Article

Phase separation suppression in InGaN epitaxial layers due to biaxial strain

Universität Paderborn, Paderborn, North Rhine-Westphalia, Germany
Applied Physics Letters (Impact Factor: 3.52). 03/2002; 80(5):769 - 771. DOI: 10.1063/1.1436270
Source: IEEE Xplore

ABSTRACT Phase separation suppression due to external biaxial strain is observed in In x Ga 1-x N alloy layers by Raman scattering spectroscopy. The effect is taking place in thin epitaxial layers pseudomorphically grown by molecular-beam epitaxy on unstrained GaN(001) buffers. Ab initio calculations carried out for the alloy free energy predict and Raman measurements confirm that biaxial strain suppress the formation of phase-separated In-rich quantum dots in the In x Ga 1-x N layers. Since quantum dots are effective radiative recombination centers in InGaN, we conclude that strain quenches an important channel of light emission in optoelectronic devices based on pseudobinary group-III nitride semiconductors. © 2002 American Institute of Physics.

Full-text

Available from: Lara K. Teles, Apr 26, 2015
1 Follower
 · 
153 Views
  • [Show abstract] [Hide abstract]
    ABSTRACT: Through designing the quantum well (QW) structure by introducing the InGaN interlayers into the GaN barriers, the compressive strain magnitude is significantly decreased. Two distinct emission peaks corresponding to In-rich localized state and quantum well ground state emissions observed from the electroluminescence (EL) spectra demonstrate that the phase separation is enhanced to form In-rich localized states in the original structure with larger strain, but no significant phase separation is observed in the designed structures with less strain. This abnormal phenomenon is contrary to the previous reports that phase separation in the InGaN layer can be suppressed by compressive strain. Therefore, it is suggested that the strain-driven kinetic phase separation should be taken into account in our case to more fully and precisely understand the role played by strain on phase separation that strain can hinder the phase separation thermodynamically but may drive phase separation kinetically.
    Solid State Communications 09/2014; 194. DOI:10.1016/j.ssc.2014.03.011 · 1.70 Impact Factor
  • [Show abstract] [Hide abstract]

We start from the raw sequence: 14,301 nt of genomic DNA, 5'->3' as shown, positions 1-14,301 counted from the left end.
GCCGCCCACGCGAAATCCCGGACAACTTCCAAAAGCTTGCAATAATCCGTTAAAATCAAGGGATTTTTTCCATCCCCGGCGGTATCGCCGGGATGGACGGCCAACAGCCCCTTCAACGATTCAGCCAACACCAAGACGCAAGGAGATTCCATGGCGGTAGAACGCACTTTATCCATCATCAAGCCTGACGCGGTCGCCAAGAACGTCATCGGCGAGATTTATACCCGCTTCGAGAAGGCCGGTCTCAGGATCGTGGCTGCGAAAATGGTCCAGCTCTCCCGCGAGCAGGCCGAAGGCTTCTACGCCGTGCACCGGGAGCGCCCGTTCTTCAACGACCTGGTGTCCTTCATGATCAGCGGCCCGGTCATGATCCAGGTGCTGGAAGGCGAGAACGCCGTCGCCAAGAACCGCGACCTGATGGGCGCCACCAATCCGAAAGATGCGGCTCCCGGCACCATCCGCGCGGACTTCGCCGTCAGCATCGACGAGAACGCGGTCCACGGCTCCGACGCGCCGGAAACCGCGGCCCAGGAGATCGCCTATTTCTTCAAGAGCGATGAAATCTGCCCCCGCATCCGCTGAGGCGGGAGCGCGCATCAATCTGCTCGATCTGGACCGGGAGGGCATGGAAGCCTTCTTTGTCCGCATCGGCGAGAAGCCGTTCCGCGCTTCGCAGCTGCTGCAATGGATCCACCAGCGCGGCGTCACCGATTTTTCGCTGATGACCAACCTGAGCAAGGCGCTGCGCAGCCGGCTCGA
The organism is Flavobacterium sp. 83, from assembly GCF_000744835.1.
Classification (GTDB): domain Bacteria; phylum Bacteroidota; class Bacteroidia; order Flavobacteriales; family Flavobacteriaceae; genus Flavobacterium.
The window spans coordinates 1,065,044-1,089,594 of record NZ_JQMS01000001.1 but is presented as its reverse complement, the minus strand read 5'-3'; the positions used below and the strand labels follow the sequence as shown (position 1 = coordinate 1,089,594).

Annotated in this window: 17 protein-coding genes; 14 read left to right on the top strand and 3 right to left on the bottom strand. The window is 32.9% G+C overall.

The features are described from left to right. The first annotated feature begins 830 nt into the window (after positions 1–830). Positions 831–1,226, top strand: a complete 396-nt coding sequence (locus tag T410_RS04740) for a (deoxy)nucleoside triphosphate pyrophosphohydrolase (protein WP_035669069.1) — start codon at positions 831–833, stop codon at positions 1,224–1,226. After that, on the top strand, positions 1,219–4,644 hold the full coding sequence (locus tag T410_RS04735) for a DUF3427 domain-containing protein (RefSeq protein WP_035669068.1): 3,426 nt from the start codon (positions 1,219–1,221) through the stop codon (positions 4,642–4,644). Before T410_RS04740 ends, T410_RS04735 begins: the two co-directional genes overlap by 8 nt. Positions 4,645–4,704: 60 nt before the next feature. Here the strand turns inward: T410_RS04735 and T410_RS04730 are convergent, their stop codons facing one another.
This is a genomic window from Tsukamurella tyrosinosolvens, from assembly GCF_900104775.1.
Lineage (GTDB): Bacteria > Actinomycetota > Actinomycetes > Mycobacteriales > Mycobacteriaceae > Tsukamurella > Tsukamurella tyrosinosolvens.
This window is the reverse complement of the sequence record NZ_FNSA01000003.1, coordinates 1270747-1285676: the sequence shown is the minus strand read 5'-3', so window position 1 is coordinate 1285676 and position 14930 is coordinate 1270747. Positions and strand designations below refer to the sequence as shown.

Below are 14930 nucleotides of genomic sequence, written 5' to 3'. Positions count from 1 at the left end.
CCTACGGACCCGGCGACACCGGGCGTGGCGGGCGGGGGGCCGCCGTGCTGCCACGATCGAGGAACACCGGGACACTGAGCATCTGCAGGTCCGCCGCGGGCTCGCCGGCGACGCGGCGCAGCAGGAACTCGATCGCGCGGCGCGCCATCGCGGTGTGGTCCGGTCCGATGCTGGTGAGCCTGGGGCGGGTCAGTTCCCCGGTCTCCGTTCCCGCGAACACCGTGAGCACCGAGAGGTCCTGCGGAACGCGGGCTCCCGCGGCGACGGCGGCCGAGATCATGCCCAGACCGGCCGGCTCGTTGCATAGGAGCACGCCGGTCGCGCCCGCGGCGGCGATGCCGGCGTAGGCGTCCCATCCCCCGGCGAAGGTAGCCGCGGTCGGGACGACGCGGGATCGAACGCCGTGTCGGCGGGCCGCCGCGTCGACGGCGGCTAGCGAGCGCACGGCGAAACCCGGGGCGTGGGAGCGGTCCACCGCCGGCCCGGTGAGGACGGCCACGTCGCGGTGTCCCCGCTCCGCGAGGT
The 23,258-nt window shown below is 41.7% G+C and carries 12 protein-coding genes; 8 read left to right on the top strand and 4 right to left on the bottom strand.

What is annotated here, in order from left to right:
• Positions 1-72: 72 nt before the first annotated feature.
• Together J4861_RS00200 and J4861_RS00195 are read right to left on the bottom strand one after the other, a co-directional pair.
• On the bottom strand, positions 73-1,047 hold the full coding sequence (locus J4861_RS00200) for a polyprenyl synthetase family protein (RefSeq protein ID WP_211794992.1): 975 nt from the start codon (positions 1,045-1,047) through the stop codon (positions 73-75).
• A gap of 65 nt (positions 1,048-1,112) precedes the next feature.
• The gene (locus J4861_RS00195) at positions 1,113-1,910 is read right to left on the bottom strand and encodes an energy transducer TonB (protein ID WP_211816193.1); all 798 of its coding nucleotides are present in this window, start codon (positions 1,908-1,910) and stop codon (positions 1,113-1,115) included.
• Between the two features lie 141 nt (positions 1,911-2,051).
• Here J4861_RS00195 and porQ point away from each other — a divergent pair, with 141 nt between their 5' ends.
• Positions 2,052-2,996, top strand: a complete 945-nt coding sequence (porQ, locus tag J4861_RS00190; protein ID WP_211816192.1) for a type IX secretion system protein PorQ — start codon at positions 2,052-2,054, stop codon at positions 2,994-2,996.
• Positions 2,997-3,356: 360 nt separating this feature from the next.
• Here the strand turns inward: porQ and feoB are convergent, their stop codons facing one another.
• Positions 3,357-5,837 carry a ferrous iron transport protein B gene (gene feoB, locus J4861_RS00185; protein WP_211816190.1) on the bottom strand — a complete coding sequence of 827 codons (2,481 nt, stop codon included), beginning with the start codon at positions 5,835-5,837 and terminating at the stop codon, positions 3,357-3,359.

ABSTRACT: We have carried out a theoretical study for calculating the electronic and optical properties of InxGa1-xN/GaN(001) superlattices with short periodicity, while In composition is altered from 0 to 100 %. These appealing systems have been simulated using ab initio method in the framework of full-potential linearized augmented plane wave scheme. In this respect, a modified Becke-Johnson for the exchange and correlation potential term is included for describing adequately the energy gap of these promising low-dimensional materials. Exclusively, we computed the density of states, imaginary part of dielectric function, refractive index and absorption coefficient. However, it is viable to control the optical properties of these superlattices which may be useful for optoelectronic devices application.
    Applied Physics A 11/2014; 117(3):1451-1460. DOI:10.1007/s00339-014-8573-2 · 1.69 Impact Factor
  • [Show abstract] [Hide abstract]
    ABSTRACT: In order to investigate the influence of compressive strain on indium incorporation in InAlN and InGaN ternary nitrides, InAlN/GaN heterostructures and InGaN films were grown by metal–organic chemical vapor deposition. For the heterostructures, different compressive strains are produced by GaN buffer layers grown on unpatterned and patterned sapphire substrates thanks to the distinct growth mode; while for the InGaN films, compressive strains are changed by employing AlGaN templates with different aluminum compositions. By various characterization methods, we find that the compressive strain will hamper the indium incorporation in both InAlN and InGaN. Furthermore, compressive strain is conducive to suppress the non-uniform distribution of indium in InGaN ternary alloys.
    Chinese Physics B 01/2015; 24(1). DOI:10.1088/1674-1056/24/1/017302 · 1.39 Impact Factor